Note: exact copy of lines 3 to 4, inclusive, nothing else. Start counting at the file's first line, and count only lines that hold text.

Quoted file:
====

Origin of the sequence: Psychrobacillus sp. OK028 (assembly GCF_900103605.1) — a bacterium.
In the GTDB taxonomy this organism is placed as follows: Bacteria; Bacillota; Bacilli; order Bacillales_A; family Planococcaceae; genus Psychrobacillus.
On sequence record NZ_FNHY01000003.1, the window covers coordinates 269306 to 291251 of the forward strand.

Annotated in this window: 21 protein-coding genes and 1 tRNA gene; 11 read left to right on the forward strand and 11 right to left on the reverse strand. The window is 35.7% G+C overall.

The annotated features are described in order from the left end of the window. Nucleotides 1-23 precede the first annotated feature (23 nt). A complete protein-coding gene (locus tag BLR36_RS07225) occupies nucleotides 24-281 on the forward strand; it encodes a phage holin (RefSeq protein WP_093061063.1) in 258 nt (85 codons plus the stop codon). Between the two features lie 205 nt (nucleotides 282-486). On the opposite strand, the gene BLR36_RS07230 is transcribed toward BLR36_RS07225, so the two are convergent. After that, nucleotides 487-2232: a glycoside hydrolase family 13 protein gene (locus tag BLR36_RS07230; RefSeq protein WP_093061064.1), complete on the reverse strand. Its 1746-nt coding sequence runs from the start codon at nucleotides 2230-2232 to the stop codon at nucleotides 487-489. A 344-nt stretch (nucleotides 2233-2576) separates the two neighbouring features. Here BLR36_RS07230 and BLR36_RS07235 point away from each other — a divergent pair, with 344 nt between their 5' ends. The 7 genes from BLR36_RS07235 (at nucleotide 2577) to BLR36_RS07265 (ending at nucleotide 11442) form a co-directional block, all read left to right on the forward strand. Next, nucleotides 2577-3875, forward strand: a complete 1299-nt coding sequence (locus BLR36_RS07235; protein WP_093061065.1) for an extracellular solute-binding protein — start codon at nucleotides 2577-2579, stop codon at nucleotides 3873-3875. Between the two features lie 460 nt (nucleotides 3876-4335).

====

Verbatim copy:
On sequence record NZ_FNHY01000003.1, the window covers coordinates 269306 to 291251 of the forward strand.

Annotated in this window: 21 protein-coding genes and 1 tRNA gene; 11 read left to right on the forward strand and 11 right to left on the reverse strand. The window is 35.7% G+C overall.